Once you’ve established your identity as a travel writer, it’s time to use all of the tools at your disposal to market your travel blog. There are various ways to do this both online and offline. Remember your target audience, your goals and persona as a travel blogger and decide which of these marketing strategies will work best for you.
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Marketing your travel blog on social media
Your blog content should be high-quality, informative and credible. Solid content has a way of marketing itself, but social media has made it possible to spread information in an immediate and interactive way. Share your blog posts online, in the places where travellers will see it. The options are endless: Facebook, LinkedIn, Twitter, Instagram, Tumblr, Reddit, Snapchat…
But don’t just share blindly. Choose the right social media platforms that your intended audiences are most likely to use. It’s also good to develop a social media strategy, offer incentives for influencers and companies to share your posts and make use of relevant hashtags. You can an also apply for paid social media ads that could lead potential readers to your travel blog. Also, make sure to include social share buttons on each of your blog posts, so readers can share it immediately.
Yes, this is also a marketing strategy. Rather than just posting all of your writing on your site, pitch your longer articles to travel magazines and websites and include a link to your blog. Always research which publications would appeal to your specific target market, as well as their writing style and topic choices.
Ask other travel bloggers if you can guest post on their site (and add your own blog link to the post), and offer them the opportunity to do the same. You can even cooperate with another blogger on specific projects to boost both your audiences. This works best if you feature as guest blogger on sites more popular than yours, as this can lead to an increase in your audience.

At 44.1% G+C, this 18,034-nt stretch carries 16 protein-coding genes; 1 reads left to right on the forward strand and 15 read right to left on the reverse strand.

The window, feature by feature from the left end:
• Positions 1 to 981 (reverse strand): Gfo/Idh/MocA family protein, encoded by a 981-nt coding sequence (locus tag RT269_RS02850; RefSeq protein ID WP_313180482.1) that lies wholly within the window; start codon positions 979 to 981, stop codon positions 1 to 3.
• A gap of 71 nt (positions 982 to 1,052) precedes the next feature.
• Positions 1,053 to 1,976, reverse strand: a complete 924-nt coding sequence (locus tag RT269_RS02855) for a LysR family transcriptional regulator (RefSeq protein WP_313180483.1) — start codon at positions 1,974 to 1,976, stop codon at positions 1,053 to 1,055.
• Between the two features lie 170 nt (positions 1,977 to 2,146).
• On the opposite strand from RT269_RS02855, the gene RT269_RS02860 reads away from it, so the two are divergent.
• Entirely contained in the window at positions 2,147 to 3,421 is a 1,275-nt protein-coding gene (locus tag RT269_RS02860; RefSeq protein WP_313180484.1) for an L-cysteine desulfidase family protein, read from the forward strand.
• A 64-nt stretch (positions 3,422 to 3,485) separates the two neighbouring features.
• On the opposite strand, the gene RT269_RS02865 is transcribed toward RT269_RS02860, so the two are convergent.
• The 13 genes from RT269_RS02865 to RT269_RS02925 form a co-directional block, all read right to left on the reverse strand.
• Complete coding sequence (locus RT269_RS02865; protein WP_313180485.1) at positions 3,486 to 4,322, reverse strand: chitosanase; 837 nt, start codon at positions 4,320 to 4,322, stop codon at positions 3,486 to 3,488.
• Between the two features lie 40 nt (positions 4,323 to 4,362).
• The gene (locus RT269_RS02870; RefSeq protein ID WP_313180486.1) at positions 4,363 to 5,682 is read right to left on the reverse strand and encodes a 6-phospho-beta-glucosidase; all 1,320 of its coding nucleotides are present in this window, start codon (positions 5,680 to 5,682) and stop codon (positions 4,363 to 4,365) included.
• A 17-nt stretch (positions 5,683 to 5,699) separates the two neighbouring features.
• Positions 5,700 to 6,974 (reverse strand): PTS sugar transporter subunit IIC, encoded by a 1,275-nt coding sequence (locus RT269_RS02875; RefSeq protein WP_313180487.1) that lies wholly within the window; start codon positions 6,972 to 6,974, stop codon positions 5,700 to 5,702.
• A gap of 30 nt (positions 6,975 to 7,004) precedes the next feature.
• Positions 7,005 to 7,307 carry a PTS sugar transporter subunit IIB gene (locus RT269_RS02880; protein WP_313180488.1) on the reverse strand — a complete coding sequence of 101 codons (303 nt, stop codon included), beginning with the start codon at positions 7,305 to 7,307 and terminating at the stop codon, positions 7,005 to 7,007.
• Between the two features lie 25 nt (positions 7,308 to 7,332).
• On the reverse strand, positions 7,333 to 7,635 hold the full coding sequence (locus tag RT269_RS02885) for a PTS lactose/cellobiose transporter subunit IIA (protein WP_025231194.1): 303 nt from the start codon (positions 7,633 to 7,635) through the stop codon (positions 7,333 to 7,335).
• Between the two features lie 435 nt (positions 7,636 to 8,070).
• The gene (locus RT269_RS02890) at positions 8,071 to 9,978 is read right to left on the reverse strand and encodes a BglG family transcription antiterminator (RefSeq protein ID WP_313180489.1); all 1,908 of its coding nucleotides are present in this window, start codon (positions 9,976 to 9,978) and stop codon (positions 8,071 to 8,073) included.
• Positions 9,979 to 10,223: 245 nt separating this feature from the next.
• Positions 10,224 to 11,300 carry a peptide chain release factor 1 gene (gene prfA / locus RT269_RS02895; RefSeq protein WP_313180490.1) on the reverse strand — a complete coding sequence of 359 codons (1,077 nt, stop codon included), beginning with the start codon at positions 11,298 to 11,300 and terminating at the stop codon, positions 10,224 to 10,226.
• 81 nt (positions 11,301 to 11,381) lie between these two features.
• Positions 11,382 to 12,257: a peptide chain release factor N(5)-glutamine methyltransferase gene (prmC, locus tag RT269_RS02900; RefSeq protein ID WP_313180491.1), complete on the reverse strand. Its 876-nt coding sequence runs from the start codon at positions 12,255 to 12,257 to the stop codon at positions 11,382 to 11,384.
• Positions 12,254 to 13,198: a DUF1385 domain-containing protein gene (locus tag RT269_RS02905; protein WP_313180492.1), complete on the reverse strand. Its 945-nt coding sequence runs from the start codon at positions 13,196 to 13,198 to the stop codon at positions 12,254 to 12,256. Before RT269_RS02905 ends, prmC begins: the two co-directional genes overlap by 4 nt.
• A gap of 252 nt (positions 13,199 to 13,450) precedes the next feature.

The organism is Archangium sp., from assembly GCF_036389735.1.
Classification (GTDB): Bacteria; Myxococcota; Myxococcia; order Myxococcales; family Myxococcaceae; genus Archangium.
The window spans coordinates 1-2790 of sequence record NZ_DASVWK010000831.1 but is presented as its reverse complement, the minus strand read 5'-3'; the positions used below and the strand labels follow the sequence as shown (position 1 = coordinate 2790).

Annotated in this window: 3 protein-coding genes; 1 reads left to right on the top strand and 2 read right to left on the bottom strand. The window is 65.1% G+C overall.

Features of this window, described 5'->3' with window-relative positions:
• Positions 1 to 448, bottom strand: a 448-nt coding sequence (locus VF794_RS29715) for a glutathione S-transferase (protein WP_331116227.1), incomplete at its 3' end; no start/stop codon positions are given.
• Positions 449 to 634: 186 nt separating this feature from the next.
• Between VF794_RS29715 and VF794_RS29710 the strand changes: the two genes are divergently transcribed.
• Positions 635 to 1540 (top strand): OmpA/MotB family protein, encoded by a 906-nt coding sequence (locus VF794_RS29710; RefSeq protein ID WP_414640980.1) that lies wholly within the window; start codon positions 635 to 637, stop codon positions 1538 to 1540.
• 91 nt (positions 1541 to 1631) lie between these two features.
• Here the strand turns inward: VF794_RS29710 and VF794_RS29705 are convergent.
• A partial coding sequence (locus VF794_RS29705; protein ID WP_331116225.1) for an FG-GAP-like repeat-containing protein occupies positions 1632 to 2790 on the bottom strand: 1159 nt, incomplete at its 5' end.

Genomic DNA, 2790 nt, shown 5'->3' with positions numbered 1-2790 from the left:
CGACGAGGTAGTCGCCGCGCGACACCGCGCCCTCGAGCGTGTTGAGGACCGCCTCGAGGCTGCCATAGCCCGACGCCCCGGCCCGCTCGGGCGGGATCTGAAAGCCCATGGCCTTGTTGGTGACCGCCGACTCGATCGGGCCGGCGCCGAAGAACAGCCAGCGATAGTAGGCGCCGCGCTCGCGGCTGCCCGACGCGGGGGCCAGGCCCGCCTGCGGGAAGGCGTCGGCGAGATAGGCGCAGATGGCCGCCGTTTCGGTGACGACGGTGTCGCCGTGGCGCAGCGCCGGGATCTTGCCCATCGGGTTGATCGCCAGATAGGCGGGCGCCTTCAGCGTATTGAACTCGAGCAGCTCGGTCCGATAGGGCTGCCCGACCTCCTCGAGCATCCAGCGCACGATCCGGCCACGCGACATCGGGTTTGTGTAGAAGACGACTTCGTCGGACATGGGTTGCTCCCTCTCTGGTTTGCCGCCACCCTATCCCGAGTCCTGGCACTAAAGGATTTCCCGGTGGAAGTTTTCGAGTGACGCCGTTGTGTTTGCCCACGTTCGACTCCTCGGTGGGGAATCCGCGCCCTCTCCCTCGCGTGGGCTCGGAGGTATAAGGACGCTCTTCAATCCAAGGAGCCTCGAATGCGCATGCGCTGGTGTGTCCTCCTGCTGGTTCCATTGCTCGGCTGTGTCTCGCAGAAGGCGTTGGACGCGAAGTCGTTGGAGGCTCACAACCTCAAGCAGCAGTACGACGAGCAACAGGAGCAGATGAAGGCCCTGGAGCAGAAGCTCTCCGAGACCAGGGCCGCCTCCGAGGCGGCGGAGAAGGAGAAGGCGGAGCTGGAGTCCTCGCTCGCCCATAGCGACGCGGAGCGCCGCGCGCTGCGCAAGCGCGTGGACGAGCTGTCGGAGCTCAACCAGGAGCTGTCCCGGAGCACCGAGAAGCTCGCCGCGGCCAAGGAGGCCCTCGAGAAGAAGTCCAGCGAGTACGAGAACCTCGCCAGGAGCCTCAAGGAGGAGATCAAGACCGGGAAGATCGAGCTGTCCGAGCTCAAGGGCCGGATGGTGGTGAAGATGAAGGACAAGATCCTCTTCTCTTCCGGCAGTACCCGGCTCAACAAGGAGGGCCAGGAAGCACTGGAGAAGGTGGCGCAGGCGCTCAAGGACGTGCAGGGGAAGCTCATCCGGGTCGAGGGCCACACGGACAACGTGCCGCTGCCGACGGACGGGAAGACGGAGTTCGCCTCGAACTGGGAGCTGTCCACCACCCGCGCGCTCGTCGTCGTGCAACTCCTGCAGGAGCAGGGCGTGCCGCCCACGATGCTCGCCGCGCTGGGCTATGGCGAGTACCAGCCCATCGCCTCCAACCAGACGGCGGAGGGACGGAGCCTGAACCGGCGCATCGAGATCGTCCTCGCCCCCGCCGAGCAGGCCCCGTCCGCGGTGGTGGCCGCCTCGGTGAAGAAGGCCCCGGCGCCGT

Communities and networks
Join Facebook groups with travellers and writers. Contribute to Twitter feeds. Become part of the online community of travel bloggers by following your favourite ones and commenting on their posts. Most likely, they’ll return the favour. You can even mention them in a post, then let them know you’ve linked them and ask them to share it. Marketing your travel blog is easy when you make friends within the industry. Attend conferences on travel writing if you can (e.g. TravelCon, Travel Blog Exchange, Social Travel Summit), and build in-person relationships. Answer questions on online forums meaningfully and informatively, and become a known expert in your niche.
Good old SEO
Research short-tail and long-tail keywords relevant to your blog and use them in posts and titles. No better way for browsing readers to find your blog than right there on their search results!
Motivate visitors to subscribe to your mailing list to keep them updated on new content and special offers (a free ebook or coupon could be a great incentive for them to subscribe). Send out a newsletter at regular intervals ‒ once a week works ideally ‒ and keep the quality of your content. Some handy websites you could use for this are Mailchimp, Sendinblue, ActiveCampaign, ConstantContact and MailerLite, among many others. Find the one that works for you. With an automated campaign, marketing your travel blog is almost like a walk in the park!
Bonus tip: plan ahead
Have a solid, set plan for marketing each blog post as soon as it’s published. Share it immediately in a Facebook post while tagging friends, family and other travel bloggers. Include a link in your next email newsletter. Schedule a post on Instagram two days later with relevant hashtags and a link in your bio… and so on.
In the beginning stages of your blog, you can experiment with different marketing techniques. Find out which ones work best for marketing your travel blog, and keep on promoting. It might take time, but the secret is to persevere. The more your name and content is seen, the better your chances are of becoming a professional, reputable travel blogger.